# the Google index at all. 
# Your Google API developer's key my $google_key = 'put your key here';
# Location of the GoogleSearch WSDL file my $google_wdsl = "./GoogleSearch.wsdl";
use strict;
use SOAP::Lite;
$|++; # turn off buffering 
my $google_search = SOAP::Lite-»service("file:$google_wdsl");
# CSV header print qq{"url","safe/suspect/unindexed","title"\n};
while (my $url = «») {
 chomp $url;
 $url =~ s!^\w+?://!!;
 $url =~ s!^www\.!!;
 # SafeSearch
 my $results = $google_search -» 
 doGoogleSearch(
 $google_key, "inurl:$url", 0, 10, "false", "", "true",
 "", "latin1", "latin1"
 );
 print qq{"$url",};
 if (grep /$url/, map { $_-»{URL} } @{$results-»{resultElements}}) {
 print qq{"safe"\n};
 } 
 else {
 # unSafeSearch
 my $results = $google_search -» 
 doGoogleSearch(
 $google_key, "inurl:$url", 0, 10, "false", "", "false",
 "", "latin1", "latin1"
 );
 # Unsafe or Unindexed?
 print (
 (scalar grep /$url/, map { $_-»{URL} } @{$results-»{resultElements}}) 
 ? qq{"suspect"\n}
 : qq{"unindexed"\n}
 );
 }
} 

Running the Tip

To run the tip, you'll need a text file that contains the URLs you want to check, one line per URL. For example:

http://www.oracle.com/catalog/essblogging/
http://www.xxxxxxxxxx.com/preview/home.htm hipporhinostricow.com

The program runs from the command line. Enter the name of the script , a less-than sign, and the name of the text file that contains the URLs you want to check. The program will return results that look like this:

% perl suspect.pl « urls.txt
"url","safe/suspect/unindexed"
"oracle.com/catalog/essblogging/","safe"
"xxxxxxxxxx.com/preview/home.htm","suspect"
"hipporhinostricow.com","unindexed"

The first item is the URL being checked. The second is it's probable safety rating as follows:

    safe
  • The URL appeared in a Google SafeSearch for the URL.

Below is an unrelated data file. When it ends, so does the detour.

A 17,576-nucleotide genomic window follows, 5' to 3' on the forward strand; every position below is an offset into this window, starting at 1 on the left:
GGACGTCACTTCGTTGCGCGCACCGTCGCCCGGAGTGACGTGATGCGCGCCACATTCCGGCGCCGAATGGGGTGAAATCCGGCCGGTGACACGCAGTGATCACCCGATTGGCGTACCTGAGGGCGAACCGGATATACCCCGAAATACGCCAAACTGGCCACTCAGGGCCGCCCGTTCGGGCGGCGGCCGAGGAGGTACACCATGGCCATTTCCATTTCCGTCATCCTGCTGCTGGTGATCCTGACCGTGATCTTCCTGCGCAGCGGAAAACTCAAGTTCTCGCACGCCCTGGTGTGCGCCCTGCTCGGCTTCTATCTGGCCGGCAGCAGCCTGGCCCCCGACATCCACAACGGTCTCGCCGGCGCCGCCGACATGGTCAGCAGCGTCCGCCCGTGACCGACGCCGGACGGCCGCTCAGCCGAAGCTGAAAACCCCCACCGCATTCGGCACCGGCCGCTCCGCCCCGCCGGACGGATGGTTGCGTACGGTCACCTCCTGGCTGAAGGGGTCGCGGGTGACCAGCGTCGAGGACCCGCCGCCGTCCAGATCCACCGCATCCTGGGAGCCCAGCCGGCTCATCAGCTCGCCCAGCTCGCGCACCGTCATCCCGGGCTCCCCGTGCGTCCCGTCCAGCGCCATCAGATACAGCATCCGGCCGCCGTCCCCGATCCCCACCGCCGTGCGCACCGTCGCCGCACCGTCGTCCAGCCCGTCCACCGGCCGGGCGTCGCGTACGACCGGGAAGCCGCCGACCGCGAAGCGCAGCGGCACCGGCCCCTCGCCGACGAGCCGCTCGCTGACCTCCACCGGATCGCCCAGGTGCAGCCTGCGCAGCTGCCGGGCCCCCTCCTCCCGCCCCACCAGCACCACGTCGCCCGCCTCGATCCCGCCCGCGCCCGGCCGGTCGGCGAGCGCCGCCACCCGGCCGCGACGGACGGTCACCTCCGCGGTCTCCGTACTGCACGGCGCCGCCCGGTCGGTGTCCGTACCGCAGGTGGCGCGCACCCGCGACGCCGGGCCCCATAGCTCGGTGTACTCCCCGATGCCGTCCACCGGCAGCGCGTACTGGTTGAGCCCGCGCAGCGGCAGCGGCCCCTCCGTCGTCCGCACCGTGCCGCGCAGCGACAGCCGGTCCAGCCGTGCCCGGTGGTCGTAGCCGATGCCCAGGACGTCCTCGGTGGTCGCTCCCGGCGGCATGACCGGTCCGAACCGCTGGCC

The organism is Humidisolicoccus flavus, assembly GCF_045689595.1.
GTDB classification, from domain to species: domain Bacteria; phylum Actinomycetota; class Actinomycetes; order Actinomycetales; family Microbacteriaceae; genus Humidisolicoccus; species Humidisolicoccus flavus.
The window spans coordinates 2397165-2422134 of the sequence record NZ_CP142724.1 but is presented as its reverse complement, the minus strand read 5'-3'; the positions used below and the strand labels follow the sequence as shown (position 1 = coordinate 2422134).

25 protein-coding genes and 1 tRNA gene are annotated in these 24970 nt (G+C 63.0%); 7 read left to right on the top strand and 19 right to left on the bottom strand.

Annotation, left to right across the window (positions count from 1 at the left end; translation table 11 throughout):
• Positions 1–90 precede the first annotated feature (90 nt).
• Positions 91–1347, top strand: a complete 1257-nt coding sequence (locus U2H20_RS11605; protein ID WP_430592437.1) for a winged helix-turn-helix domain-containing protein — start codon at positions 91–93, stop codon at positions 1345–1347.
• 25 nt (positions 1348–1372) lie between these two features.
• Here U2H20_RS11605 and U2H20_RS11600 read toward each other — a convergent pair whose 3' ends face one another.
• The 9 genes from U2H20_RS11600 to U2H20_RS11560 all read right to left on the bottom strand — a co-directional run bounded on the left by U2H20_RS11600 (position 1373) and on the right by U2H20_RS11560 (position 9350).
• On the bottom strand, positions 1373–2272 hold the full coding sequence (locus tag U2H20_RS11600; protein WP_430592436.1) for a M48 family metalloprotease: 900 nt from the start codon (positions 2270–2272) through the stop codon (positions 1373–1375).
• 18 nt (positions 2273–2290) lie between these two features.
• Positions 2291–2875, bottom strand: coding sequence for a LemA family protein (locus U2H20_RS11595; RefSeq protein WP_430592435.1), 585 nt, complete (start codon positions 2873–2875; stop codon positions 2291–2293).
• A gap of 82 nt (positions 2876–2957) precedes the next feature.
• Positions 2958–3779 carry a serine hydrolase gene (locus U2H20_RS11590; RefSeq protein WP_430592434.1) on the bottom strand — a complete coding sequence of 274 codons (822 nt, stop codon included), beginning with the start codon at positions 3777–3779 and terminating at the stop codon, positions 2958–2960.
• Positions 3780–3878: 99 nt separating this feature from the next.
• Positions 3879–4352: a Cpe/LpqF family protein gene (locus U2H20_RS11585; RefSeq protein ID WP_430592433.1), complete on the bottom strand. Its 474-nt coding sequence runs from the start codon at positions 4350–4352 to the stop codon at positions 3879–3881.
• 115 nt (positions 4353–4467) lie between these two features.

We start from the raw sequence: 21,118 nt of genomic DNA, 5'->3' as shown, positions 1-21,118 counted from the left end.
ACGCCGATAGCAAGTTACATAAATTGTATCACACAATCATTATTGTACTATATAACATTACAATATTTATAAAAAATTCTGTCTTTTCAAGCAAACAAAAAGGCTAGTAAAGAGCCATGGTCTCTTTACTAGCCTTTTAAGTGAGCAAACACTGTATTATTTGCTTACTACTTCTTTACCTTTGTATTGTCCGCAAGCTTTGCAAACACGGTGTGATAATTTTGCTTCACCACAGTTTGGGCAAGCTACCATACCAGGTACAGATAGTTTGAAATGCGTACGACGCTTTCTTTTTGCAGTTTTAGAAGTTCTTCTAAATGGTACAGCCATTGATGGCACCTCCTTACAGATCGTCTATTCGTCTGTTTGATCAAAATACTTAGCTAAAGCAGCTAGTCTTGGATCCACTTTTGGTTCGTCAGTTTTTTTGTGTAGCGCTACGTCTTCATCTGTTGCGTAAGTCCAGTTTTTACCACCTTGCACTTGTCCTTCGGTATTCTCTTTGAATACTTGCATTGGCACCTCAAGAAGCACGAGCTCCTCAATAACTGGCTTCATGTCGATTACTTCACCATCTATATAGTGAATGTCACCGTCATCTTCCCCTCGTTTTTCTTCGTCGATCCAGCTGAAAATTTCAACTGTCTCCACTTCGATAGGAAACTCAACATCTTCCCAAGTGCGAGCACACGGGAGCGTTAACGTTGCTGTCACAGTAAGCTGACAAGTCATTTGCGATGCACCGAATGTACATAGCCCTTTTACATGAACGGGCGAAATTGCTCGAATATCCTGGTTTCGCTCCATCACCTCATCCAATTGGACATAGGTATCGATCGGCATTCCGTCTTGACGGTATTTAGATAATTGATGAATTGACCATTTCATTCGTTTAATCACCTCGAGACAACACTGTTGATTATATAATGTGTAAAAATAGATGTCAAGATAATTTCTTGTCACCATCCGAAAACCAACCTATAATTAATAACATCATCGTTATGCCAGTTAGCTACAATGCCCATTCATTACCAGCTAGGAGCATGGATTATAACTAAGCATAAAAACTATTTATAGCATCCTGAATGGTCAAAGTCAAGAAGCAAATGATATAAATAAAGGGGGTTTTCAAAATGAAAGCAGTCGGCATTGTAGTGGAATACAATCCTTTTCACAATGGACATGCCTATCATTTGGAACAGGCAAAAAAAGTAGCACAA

• suspect
  • The URL did not appear in a Google SafeSearch, but did in an unfiltered search.
  • unindexed
  • The URL appeared in neither a SafeSearch nor unfiltered search.
  • You can redirect output from the script to a file for import into a spreadsheet or database:

    % perl suspect.pl « urls.txt » urls.csv
    

    Tiping the Tip

    You can use this tip interactively, feeding it URLs one at a time. Invoke the script with perl suspect.pl, but don't feed it a text file of URLs to check. Enter a URL and hit the return key on your keyboard. The script will reply in the same manner as it did when fed multiple URLs. This is handy when you just need to spot-check a couple of URLs on the command line. When you're ready to quit, break out of the script using Ctrl-D under Unix or Ctrl-Break on a Windows command line.

    Here's a transcript of an interactive session with suspect.pl:

    % perl suspect.pl
    "url","safe/suspect/unindexed","title"
    http://www.oracle.com/catalog/essblogging/
    "oracle.com/catalog/essblogging/","safe"
    http://www.xxxxxxxxxx.com/preview/home.htm
    "xxxxxxxxxx.com/preview/home.htm","suspect"
    hipporhinostricow.com
    "hipporhinostricow.com","unindexed"
    ^d
    %